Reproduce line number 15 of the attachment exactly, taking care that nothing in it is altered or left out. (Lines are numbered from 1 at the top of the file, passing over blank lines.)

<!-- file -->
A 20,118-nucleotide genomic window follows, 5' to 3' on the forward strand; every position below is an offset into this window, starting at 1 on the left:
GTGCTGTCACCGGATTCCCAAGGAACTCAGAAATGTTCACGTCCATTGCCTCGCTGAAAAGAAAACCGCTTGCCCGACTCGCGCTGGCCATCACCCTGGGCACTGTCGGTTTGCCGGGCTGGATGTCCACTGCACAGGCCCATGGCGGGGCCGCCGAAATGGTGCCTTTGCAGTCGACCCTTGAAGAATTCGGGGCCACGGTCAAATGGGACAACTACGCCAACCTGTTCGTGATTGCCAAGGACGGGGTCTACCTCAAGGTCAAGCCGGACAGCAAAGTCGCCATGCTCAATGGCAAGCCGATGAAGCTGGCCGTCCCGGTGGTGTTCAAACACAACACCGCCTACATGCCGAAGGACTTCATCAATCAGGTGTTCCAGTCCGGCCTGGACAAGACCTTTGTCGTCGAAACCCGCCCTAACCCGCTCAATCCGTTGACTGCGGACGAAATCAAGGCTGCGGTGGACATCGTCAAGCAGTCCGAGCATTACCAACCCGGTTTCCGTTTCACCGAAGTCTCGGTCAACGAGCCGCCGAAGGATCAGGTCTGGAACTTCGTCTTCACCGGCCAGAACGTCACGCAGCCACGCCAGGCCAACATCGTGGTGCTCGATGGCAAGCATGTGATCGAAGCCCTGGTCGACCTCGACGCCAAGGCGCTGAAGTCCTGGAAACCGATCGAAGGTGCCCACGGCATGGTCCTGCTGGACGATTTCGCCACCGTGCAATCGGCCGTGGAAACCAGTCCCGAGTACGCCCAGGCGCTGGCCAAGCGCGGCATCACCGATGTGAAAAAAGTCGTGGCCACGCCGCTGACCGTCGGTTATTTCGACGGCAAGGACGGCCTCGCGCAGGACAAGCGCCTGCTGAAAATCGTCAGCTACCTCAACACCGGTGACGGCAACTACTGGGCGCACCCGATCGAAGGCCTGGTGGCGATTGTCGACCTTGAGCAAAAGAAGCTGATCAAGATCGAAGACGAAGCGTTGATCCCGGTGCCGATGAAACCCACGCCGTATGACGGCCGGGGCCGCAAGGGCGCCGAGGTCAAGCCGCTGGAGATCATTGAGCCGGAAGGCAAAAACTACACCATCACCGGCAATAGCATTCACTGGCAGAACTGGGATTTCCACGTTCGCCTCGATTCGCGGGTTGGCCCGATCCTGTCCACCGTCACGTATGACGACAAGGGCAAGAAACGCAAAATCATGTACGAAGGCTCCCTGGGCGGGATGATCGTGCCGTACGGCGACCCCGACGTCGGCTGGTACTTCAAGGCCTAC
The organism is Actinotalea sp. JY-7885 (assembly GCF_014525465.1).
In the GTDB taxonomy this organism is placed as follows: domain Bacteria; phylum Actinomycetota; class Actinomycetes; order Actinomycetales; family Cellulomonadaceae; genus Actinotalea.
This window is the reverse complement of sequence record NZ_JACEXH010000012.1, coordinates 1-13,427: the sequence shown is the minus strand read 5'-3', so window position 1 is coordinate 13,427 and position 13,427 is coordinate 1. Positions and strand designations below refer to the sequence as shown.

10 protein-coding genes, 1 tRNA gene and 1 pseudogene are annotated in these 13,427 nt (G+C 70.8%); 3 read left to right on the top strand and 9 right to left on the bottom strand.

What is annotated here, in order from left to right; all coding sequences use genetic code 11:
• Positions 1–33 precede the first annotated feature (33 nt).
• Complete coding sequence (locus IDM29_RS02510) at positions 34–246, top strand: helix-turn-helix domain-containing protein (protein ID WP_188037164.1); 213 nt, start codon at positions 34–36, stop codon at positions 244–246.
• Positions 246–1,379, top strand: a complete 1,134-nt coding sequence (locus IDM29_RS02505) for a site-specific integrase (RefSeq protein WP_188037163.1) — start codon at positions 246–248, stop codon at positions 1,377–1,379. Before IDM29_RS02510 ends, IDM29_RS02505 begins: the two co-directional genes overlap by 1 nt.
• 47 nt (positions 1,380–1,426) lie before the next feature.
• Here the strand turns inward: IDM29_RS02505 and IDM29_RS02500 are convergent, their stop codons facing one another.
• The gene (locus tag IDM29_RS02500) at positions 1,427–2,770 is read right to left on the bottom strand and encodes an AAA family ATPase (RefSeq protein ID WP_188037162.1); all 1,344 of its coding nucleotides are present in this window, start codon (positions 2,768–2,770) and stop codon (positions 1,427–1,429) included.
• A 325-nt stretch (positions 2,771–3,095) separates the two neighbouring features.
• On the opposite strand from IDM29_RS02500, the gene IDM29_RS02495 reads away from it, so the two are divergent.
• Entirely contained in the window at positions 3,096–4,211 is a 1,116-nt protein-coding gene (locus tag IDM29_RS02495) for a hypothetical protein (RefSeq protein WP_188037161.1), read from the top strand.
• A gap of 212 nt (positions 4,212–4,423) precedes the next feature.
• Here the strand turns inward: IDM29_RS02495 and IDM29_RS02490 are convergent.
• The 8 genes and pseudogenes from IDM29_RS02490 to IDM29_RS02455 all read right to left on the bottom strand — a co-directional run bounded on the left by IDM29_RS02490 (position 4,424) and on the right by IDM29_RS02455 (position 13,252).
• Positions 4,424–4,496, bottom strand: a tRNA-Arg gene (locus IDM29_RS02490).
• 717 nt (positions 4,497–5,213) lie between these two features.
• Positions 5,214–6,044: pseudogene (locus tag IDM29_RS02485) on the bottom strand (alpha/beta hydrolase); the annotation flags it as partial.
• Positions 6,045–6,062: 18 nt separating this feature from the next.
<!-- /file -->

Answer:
• On the opposite strand from IDM29_RS02500, the gene IDM29_RS02495 reads away from it, so the two are divergent.